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Central America, China, and the US: What Prospects for Development?

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Central America remains among the poorest subregions of Latin America, and many Central American countries are among the hemisphere's most dependent upon primary-product exports. Unlike other commodity exporters in Latin America, however, Central American countries have not benefitted from booming Chinese demand for primary products. We use a series of measures to assess Central American countries' trade structure, and find that they face increasing competition from Chinese products in third-country markets (like Mexico) but also little complementarity with Chinese demand (unlike Argentina or Chile). Central American countries continue to be very dependent upon the US market for exports—and, to a lesser extent, for foreign direct investment and foreign aid inflows—though dependence upon the US has slipped even as most of the countries in the subregion have entered into a preferential trade agreement with the US. The pattern of exports has shifted from agricultural to assembly plant manufactures in several countries, and Costa Rica now exports sophisticated manufactured products to the US and China alike. We explore the role that diplomatic relations may have played in Central America's tepid China trade: all Central American countries save Costa Rica (since 2007) recognize Taiwan and not the People's Republic of China. We end with some considerations of development strategies in the region.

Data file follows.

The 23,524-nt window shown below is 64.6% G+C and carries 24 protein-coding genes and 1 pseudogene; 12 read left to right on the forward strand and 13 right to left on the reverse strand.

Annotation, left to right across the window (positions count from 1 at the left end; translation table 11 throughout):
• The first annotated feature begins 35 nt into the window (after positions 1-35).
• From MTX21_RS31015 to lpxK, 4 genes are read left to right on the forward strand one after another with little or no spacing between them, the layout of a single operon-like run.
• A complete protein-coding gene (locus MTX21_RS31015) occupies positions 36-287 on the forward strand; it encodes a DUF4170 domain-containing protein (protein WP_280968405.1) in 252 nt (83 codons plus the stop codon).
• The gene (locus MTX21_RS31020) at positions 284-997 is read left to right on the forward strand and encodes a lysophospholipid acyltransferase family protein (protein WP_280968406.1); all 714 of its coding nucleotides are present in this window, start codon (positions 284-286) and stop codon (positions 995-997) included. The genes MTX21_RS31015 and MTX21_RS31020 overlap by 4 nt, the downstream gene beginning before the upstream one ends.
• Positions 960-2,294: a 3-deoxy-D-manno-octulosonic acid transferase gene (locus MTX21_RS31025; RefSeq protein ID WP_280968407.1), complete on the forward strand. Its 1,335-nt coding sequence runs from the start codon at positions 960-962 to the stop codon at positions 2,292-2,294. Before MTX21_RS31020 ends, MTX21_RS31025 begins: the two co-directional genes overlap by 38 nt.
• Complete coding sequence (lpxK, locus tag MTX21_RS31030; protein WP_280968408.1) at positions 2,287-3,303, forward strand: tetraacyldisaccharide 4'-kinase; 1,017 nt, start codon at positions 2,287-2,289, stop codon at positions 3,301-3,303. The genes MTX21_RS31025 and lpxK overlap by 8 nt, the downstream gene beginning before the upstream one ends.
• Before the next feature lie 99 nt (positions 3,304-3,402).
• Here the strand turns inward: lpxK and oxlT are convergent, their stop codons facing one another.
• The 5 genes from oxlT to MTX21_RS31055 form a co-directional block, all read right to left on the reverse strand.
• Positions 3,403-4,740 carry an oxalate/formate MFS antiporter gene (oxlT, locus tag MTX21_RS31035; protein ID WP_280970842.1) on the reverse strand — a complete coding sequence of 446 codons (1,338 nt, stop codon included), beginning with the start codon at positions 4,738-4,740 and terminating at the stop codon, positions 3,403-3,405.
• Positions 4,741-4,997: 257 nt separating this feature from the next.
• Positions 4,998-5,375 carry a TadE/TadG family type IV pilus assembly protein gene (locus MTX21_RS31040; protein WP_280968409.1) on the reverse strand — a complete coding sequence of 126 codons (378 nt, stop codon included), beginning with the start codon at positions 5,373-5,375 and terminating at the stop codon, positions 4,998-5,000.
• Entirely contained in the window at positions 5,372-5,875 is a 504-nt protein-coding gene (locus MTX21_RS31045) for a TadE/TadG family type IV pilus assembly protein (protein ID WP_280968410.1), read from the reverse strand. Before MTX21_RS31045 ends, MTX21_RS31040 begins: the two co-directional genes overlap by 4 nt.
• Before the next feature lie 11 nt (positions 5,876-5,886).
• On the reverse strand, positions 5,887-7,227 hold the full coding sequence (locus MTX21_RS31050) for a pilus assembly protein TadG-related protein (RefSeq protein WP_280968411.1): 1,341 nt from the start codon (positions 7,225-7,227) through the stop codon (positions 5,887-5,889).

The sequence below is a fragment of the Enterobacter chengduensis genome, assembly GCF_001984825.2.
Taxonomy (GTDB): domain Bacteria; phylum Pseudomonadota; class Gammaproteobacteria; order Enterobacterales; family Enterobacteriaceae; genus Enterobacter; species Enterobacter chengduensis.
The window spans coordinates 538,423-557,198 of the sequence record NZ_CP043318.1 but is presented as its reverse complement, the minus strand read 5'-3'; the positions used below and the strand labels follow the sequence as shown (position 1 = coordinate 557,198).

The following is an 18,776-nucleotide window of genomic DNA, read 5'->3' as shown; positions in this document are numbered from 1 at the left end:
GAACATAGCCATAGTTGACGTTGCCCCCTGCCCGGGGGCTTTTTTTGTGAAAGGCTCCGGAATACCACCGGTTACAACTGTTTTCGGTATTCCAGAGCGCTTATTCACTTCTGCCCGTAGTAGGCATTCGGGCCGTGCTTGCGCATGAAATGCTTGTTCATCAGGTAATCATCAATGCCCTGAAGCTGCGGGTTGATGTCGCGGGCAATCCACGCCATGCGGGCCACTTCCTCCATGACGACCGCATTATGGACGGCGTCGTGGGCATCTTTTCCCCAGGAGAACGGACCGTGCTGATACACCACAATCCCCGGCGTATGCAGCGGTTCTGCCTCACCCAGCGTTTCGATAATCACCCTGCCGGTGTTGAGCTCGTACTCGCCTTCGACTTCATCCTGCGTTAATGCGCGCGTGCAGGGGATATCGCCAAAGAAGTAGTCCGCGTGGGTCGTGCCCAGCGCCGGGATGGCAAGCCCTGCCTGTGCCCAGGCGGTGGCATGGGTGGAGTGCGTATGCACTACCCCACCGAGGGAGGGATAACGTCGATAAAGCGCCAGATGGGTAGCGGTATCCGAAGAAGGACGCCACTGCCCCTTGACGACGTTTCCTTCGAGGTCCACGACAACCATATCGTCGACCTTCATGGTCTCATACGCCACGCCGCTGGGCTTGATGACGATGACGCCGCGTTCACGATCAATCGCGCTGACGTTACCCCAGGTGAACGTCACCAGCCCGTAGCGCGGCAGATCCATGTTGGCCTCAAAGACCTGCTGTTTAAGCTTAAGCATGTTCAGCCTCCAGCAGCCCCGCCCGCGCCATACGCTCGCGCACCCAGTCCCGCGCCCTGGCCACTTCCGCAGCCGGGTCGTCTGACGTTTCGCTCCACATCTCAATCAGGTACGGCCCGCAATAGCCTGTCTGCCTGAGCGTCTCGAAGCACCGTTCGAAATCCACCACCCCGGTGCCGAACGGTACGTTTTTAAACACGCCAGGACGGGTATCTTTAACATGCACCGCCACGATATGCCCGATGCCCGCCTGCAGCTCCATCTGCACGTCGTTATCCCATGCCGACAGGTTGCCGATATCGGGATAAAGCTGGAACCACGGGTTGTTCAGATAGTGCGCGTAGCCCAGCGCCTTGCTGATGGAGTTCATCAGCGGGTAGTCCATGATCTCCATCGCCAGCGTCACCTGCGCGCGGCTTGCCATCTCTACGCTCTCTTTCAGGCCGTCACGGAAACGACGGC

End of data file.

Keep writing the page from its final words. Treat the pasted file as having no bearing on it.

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Keywords: CENTRAL AMERICA; CHINA; DEVELOPMENT; TAIWAN; TRADE

Document Type: Research Article

Publication date: December 1, 2015

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UA-1313315-28
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